New Tennessee Law Goes After Local Officials Who Hinder Police During Violent Protests

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A new Tennessee law holds local government officials legally liable if they prohibit law enforcement or fire and rescue services from doing their jobs, enforcing Tennessee’s laws, or protecting citizens during public demonstrations.

Republicans in the Tennessee General Assembly passed the bill into law in August with Gov. Bill Lee’s signature. They said in an emailed press release that Tennessee needs the law, especially after violence erupted during protests in downtown Nashville in May.

The new law did not generate a lot of publicity last summer, said State Rep. Brandon Ogles, (R-Franklin), who sponsored the bill in the legislature. He told The Tennessee Star Monday that the law is America’s first mob violence governmental accountability bill.

“[Imagine if] the mayor of Nashville were to order Metro Police to not enforce the laws and to move away from the state capitol or to move away from Broadway or any area within their jurisdiction and ordered those first responders to stand down,” Ogles said.

“They would, in essence, give up their civil liability immunity during that demonstration and they would take on civil liability.”

The law makes local officials civilly liable for property damages, personal injuries or even death, Ogles said.

The law does not apply to local law enforcement or fire and rescue services personnel and the decisions they make, according to the emailed press release.

Members of Nashville Mayor John Cooper’s office did not return The Star’s request for comment Monday.

As The Star reported in May, several thousand protestors descended upon Nashville’s Legislative Plaza on behalf of George Floyd, who died in Minneapolis while in police custody. Many protestors carried signs demanding that the government either defund or abolish the police. The crowd, composed of whites and blacks, chanted “Black Lives Matter” and “No Justice, No Peace” many times over.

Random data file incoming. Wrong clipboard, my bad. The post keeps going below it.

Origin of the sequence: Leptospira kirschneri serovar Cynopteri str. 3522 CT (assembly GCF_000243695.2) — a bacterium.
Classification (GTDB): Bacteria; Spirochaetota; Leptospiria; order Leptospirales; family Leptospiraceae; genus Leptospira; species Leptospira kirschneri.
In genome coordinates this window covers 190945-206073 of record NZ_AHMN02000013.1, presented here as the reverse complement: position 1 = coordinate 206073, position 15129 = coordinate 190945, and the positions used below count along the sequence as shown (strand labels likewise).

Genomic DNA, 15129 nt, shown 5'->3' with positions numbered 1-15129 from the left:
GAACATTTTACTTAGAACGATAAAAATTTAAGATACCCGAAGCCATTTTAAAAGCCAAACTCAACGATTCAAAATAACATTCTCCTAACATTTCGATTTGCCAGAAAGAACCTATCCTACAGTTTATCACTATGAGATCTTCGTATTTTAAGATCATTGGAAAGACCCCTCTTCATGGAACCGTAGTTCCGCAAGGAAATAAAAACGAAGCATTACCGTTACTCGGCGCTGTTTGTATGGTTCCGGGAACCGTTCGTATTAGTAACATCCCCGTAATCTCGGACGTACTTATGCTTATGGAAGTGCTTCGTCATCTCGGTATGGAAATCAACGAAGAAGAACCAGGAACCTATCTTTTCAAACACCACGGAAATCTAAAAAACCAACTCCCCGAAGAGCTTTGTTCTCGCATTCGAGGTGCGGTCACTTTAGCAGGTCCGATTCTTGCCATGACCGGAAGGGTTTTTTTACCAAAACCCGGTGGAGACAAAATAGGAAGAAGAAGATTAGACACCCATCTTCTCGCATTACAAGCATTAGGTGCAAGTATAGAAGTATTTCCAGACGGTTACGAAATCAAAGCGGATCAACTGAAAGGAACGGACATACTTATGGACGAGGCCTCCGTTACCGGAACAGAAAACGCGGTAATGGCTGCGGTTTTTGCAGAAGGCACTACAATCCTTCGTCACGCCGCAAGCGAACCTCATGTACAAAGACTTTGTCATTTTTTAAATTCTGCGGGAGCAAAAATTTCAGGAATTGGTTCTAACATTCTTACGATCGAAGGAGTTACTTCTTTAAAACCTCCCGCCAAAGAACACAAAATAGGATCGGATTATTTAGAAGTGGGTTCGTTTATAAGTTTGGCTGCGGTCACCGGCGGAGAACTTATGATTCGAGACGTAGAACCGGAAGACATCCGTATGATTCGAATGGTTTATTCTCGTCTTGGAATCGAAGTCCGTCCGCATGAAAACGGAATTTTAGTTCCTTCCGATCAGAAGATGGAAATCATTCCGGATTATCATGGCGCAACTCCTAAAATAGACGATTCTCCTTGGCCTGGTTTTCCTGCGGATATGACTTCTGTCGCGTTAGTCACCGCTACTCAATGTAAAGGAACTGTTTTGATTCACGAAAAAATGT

Later in the day, and after that day’s rally, protestors resorted to violence — by vandalizing the Metro Courthouse and, later, parts of lower Broadway. Nashville law enforcement officials arrested a total of 28 people that night. Metro Nashville Police determined that protestors damaged 30 businesses and buildings.

Also, as reported that day, countless people took to Cooper’s Facebook page and scolded the mayor for allying himself with anti-police protestors earlier in the day. They also rebuked Cooper for not taking an aggressive enough stance against protestors later in the day when protestors resorted to violence.

Former Nashville mayoral candidate Carol Swain said she warned Cooper to prepare for possible violence following that day’s protests.

Cooper responded with a polite thank you — and, apparently, little else, Swain said at the time.

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Chris Butler is an investigative journalist at The Tennessee Star. Follow Chris on Facebook. Email tips to [email protected]
Photo “Police Officers” by Derek Simeone CC BY 2.0.

 

 

 

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4 Thoughts to “New Tennessee Law Goes After Local Officials Who Hinder Police During Violent Protests”

  1. David O Jones

    While it is a step in the right direction, this Tennessee law has NO teeth. All it does is obligate the taxpayers to foot the bill for damages. The Southern National Congress, meeting in Columbia on Saturday, 7 November issued a statement of support but with an additional statement asking that the law be modified to include personal financial responsibility of the INDIVIDUAL making any stand-down order.

  2. It seems to me, that during the inauguration ceremony for all of these public offices, whether the City Mayor, County Mayor, Governor, etc. that they all take essentially the same oath which is to defend and protect the Constitution of the United States and the Constitution of the State of {Tennessee/ or whatever location}. Now, that term “the Constitution” encompasses not only the document that is the constitution but also the body of laws that are enacted under its structure and subject to its rule. So, a City ordinance derives its power from the city government which derives its power from the State government which derives its power from the State Constitution. Therefore, when these elected officials tell the police not to enforce the laws against vandalism, burglary, or unlawful assembly, then they are in violation of their oath of office and should be impeached, or subject to a recall election,.

  3. ArKane

    This would entail your city having a police chief that has the intestinal fortitude to stand up to the Mayor and/or other city officials. That sure ain’t gonna happen in Nashville. Rest assured, the biggest hiring qualifications that will be considered for the next Chief will be an established history of political obeisance.

    1. 83ragtop50

      You are spot on. The short list includes only applicants from extremely liberal locations.

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